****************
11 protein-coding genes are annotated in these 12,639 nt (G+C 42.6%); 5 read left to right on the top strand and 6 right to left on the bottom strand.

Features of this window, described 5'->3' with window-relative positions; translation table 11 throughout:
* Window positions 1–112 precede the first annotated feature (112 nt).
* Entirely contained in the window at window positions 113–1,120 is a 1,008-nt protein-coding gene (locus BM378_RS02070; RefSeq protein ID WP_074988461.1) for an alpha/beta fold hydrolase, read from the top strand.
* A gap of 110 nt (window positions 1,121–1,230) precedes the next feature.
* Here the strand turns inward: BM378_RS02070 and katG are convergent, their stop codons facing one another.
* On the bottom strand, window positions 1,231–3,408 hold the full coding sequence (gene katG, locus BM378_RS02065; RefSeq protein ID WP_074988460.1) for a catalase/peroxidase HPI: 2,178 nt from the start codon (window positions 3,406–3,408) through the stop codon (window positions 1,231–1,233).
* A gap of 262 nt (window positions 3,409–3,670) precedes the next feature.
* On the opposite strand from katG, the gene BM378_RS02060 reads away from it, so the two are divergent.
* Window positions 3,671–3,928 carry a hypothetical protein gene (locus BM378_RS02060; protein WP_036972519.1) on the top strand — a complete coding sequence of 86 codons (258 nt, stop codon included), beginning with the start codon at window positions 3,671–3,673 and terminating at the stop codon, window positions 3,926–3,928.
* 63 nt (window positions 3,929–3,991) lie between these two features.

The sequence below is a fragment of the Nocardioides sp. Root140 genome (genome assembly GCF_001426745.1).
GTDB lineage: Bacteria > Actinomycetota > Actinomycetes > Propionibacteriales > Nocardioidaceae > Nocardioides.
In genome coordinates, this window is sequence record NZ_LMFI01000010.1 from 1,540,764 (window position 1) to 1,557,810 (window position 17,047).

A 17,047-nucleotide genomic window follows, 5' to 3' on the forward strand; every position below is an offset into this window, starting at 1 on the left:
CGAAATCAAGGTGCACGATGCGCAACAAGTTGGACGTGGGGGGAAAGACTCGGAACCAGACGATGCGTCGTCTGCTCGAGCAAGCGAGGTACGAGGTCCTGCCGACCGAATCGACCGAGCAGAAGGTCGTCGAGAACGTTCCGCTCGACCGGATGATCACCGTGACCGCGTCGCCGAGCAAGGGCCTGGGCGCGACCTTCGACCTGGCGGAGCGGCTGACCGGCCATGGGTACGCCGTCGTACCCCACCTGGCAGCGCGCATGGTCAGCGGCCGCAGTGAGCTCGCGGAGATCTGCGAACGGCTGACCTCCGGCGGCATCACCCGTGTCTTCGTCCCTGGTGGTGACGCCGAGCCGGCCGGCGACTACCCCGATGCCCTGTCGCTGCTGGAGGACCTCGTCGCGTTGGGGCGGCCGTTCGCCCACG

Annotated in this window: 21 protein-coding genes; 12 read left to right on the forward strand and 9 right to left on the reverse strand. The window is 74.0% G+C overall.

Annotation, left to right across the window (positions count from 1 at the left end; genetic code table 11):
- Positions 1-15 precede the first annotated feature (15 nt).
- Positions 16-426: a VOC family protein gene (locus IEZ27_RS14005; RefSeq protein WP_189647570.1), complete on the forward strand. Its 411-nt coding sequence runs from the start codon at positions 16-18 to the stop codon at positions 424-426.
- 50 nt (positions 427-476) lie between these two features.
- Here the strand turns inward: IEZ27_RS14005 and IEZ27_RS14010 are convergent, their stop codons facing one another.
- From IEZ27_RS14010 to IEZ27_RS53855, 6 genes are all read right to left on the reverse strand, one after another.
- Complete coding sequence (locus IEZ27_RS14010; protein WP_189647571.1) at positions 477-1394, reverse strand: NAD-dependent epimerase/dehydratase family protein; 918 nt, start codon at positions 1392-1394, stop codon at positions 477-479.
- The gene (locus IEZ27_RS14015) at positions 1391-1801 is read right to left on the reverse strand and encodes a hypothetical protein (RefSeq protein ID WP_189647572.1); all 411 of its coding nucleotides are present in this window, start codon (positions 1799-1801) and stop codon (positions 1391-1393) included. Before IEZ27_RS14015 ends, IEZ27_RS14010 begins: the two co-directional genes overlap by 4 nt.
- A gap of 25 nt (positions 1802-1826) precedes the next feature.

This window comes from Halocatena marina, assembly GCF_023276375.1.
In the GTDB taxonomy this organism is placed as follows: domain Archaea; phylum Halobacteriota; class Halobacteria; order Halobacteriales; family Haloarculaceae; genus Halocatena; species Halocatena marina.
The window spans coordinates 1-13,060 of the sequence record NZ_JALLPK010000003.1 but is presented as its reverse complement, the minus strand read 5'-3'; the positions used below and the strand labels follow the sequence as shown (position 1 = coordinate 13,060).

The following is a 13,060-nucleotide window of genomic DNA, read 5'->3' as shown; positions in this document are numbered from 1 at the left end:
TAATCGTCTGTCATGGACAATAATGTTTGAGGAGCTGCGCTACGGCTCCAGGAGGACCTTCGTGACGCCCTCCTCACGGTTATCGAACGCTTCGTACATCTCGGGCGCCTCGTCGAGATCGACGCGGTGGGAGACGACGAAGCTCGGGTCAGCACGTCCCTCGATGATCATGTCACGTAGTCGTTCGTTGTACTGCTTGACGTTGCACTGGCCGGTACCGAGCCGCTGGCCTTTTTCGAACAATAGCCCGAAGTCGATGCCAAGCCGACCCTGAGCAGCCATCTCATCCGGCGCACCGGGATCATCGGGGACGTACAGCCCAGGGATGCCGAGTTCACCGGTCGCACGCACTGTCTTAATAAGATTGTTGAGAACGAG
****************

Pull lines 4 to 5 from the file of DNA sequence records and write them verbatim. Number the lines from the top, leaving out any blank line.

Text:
* Entirely contained in the window at window positions 113–1,120 is a 1,008-nt protein-coding gene (locus BM378_RS02070; RefSeq protein ID WP_074988461.1) for an alpha/beta fold hydrolase, read from the top strand.
* A gap of 110 nt (window positions 1,121–1,230) precedes the next feature.